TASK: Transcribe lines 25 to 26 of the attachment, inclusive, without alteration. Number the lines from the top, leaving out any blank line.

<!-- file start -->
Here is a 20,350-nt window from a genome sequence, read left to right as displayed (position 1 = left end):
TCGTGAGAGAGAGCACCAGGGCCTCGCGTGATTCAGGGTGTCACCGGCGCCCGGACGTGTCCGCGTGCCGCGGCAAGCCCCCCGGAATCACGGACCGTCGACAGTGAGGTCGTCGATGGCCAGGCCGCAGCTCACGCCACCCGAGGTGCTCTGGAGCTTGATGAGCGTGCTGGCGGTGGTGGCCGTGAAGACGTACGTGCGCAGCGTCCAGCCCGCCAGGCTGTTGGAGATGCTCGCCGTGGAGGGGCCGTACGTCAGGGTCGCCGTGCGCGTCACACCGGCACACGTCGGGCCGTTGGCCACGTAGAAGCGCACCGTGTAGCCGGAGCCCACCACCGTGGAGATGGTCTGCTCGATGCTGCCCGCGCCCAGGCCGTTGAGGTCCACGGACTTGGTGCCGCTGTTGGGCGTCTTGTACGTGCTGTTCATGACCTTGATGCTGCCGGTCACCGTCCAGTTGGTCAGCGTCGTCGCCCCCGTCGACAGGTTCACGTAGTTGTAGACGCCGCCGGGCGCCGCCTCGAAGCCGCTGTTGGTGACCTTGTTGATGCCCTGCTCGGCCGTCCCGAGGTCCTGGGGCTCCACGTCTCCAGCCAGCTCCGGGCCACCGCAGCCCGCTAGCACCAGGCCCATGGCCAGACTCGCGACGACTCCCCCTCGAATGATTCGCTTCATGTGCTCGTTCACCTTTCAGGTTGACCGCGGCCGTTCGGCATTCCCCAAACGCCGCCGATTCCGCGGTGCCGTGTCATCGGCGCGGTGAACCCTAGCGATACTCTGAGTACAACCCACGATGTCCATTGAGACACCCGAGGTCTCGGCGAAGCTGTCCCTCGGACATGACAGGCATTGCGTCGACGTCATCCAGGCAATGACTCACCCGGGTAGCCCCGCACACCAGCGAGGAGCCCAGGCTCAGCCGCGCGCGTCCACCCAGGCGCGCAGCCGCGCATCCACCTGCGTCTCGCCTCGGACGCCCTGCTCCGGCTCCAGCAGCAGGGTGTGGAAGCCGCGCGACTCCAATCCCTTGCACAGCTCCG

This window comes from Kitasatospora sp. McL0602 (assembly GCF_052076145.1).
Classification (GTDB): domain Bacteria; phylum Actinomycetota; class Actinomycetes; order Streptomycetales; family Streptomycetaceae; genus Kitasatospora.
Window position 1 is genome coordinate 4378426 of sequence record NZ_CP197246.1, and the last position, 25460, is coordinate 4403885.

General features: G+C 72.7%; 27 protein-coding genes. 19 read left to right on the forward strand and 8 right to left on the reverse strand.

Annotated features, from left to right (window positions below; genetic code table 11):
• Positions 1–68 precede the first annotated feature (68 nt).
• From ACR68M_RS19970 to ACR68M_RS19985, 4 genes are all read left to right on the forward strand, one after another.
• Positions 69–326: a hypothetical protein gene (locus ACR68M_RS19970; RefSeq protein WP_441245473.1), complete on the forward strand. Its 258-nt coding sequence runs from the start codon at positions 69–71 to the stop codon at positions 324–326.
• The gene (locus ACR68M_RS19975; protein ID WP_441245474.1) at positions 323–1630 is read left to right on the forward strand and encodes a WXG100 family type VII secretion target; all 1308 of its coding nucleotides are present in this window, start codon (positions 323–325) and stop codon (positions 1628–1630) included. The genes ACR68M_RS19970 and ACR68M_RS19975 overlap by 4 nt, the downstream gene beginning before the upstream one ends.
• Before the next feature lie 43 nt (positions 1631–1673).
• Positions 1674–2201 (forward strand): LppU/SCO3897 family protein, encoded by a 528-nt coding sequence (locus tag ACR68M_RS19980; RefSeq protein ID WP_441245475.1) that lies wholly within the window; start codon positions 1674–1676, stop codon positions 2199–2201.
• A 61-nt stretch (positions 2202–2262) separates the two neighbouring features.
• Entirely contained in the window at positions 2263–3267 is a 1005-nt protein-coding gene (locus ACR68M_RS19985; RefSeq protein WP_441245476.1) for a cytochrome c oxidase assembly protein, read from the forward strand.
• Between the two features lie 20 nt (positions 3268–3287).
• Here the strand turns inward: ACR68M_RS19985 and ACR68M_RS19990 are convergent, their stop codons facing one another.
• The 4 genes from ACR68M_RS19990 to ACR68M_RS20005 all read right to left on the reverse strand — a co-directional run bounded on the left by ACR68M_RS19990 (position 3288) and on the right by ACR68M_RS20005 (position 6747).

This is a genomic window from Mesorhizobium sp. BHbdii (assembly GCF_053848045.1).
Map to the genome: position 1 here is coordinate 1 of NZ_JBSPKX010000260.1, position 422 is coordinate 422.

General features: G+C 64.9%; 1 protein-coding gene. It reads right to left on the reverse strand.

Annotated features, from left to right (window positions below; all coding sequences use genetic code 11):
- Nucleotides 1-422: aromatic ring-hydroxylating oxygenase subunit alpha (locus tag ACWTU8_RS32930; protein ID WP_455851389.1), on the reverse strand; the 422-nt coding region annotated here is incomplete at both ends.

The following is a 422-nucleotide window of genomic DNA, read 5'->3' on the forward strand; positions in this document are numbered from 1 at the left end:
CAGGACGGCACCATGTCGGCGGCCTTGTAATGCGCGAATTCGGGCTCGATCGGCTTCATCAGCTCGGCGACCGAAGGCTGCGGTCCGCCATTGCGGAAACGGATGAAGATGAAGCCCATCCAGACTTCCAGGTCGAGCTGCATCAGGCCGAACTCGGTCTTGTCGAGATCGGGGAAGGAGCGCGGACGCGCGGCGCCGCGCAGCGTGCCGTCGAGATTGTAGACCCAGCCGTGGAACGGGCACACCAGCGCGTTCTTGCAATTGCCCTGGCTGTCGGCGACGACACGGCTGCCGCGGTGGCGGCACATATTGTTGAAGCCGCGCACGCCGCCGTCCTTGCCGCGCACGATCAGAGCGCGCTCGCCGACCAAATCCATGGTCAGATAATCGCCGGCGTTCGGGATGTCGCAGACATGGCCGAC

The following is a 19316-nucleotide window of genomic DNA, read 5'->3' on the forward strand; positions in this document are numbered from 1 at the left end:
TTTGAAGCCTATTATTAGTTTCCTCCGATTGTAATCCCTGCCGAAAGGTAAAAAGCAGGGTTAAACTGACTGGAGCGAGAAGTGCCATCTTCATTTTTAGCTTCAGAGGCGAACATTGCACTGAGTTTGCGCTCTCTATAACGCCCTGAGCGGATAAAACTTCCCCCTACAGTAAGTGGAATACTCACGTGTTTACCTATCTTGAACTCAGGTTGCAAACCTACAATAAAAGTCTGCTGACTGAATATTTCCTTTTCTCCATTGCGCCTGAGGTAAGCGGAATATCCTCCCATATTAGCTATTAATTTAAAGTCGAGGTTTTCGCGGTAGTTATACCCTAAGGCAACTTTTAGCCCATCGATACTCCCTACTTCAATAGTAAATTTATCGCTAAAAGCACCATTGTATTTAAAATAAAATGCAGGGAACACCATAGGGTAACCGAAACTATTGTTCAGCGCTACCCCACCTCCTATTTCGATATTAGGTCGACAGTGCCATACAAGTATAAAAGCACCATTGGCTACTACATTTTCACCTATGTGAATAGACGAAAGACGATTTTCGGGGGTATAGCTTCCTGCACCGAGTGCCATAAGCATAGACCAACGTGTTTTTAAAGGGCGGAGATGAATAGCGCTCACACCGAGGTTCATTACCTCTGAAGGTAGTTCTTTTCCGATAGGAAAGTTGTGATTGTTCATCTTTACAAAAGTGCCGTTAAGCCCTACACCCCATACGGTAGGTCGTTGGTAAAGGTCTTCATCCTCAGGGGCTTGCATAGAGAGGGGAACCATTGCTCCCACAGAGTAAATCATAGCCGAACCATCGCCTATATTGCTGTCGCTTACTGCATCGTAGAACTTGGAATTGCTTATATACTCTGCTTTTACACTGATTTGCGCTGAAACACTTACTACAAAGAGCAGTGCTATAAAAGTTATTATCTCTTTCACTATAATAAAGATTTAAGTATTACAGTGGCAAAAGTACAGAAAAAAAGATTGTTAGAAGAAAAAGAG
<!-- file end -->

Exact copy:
CAGGACGGCACCATGTCGGCGGCCTTGTAATGCGCGAATTCGGGCTCGATCGGCTTCATCAGCTCGGCGACCGAAGGCTGCGGTCCGCCATTGCGGAAACGGATGAAGATGAAGCCCATCCAGACTTCCAGGTCGAGCTGCATCAGGCCGAACTCGGTCTTGTCGAGATCGGGGAAGGAGCGCGGACGCGCGGCGCCGCGCAGCGTGCCGTCGAGATTGTAGACCCAGCCGTGGAACGGGCACACCAGCGCGTTCTTGCAATTGCCCTGGCTGTCGGCGACGACACGGCTGCCGCGGTGGCGGCACATATTGTTGAAGCCGCGCACGCCGCCGTCCTTGCCGCGCACGATCAGAGCGCGCTCGCCGACCAAATCCATGGTCAGATAATCGCCGGCGTTCGGGATGTCGCAGACATGGCCGAC

The following is a 19316-nucleotide window of genomic DNA, read 5'->3' on the forward strand; positions in this document are numbered from 1 at the left end: